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This chapter is from the book

Operators

The values we have stored in our variables aren’t going to be much use to us unless we can manipulate them in calculations.

Arithmetic Operations

First, JavaScript allows us to carry out operations using the standard arithmetic operators of addition, subtraction, multiplication, and division.

var theSum = 4 + 3;

As you’ll have guessed, after this statement has been executed the variable theSum will contain a value of 7. We can use variable names in our operations too:

var productCount = 2;
var subtotal = 14.98;
var shipping = 2.75;
var total = subtotal + shipping;

We can use JavaScript to subtract (-), multiply (*), and divide (/) in a similar manner:

subtotal = total – shipping;
var salesTax = total * 0.15;
var productPrice = subtotal / productCount;

To calculate the remainder from a division, we can use JavaScript’s modulus division operator. This is denoted by the % character:

var itemsPerBox = 12;
var itemsToBeBoxed = 40;
var itemsInLastBox = itemsToBeBoxed % itemsPerBox;

In this example, the variable itemsInLastBox would contain the number 4 after the last statement completes.

JavaScript also has convenient operators to increment (++) or decrement (--) the value of a variable:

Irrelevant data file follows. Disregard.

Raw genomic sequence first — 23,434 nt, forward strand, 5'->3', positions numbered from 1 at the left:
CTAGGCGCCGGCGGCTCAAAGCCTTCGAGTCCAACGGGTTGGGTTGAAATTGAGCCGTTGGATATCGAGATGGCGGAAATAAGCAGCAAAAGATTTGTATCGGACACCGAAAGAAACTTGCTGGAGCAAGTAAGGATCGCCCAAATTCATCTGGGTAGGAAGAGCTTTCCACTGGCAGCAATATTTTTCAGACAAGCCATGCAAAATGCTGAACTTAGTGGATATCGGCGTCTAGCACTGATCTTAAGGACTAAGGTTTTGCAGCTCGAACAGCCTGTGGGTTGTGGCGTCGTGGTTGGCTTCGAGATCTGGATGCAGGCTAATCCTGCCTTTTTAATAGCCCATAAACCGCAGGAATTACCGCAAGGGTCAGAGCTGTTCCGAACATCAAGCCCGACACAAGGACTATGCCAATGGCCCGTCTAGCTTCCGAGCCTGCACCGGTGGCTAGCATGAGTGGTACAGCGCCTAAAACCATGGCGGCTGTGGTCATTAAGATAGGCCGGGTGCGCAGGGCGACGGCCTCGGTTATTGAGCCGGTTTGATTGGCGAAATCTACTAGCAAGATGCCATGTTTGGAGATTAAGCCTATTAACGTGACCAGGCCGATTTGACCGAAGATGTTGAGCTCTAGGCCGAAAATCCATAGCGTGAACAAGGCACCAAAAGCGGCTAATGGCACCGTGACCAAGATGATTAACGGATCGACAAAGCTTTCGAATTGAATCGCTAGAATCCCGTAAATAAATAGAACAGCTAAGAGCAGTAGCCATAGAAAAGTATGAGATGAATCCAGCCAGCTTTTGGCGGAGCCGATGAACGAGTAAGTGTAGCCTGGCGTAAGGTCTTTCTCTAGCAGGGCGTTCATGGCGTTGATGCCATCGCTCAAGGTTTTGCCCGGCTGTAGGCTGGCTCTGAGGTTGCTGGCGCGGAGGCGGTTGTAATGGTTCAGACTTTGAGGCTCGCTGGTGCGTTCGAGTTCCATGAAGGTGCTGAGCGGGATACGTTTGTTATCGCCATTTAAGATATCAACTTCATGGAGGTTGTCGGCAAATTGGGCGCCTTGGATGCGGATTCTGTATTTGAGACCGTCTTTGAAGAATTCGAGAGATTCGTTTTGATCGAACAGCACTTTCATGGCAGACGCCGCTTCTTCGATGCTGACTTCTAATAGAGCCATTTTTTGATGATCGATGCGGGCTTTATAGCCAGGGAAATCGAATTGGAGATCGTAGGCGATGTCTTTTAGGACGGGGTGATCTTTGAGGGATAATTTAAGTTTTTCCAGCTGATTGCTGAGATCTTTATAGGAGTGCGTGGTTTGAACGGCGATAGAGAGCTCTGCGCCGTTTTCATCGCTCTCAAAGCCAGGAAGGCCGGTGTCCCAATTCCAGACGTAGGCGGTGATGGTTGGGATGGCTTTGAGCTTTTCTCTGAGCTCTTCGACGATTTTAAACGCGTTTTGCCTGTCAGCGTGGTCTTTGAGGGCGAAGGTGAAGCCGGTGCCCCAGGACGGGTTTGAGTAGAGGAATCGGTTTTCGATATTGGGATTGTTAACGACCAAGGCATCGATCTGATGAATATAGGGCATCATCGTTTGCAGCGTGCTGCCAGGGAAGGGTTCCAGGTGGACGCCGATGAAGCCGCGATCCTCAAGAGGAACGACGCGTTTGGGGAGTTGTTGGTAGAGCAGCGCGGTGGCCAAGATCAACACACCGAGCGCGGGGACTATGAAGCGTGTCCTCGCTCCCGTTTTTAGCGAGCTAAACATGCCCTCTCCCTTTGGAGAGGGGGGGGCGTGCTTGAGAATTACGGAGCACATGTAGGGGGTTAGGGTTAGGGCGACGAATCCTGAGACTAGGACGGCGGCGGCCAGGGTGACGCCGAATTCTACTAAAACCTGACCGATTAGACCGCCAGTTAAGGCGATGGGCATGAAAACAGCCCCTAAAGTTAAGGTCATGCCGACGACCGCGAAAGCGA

productCount++;

is equivalent to the statement

productCount = productCount + 1;

Similarly,

items--;

is just the same as

items = items – 1;

A more comprehensive list of JavaScript’s arithmetic operators appears in Appendix B, “JavaScript Quick Reference.”

Operator Precedence

When you use several operators in the same calculation, JavaScript uses precedence rules to determine in what order the calculation should be done. For example, consider the statement

var average = a + b + c / 3;

If, as the variable’s name implies, you’re trying to calculate an average, this would not give the desired result; the division operation would be carried out on c before adding the values of a and b to the result. To calculate the average correctly, we would have to add parentheses to our statement, like this:

var average = (a + b + c) / 3;

If you have doubts about the precedence rules, I would recommend that you always use parentheses liberally. There is no cost to doing so, it makes your code easier to read (both for you and for anyone else who later has to edit or decipher it), and it ensures that precedence issues don’t spoil your calculations.

Using the + Operator with Strings

Arithmetic operators don’t make much sense if the variables they operate on contain strings rather than numeric values. The exception is the + operator, which JavaScript interprets as an instruction to concatenate (join together sequentially) two or more strings:

var firstname = “John”;
var surname = “Doe”;
var fullname = firstname + “ “ + surname;
// the variable fullname now contains the value “John Doe”

If you try to use the + operator on two variables, one of which is a string and the other numeric, JavaScript converts the numeric value to a string and concatenates the two:

var name = “David”;
var age = 45;
alert(name + age);

Figure 2.2 shows the result of using the + operator on a string and a numeric value.

Figure 2.2

Figure 2.2 Concatenating a string and a numeric value

We talk about JavaScript data types, and string operations in general, much more in Hour 5, “Numbers and Strings.”

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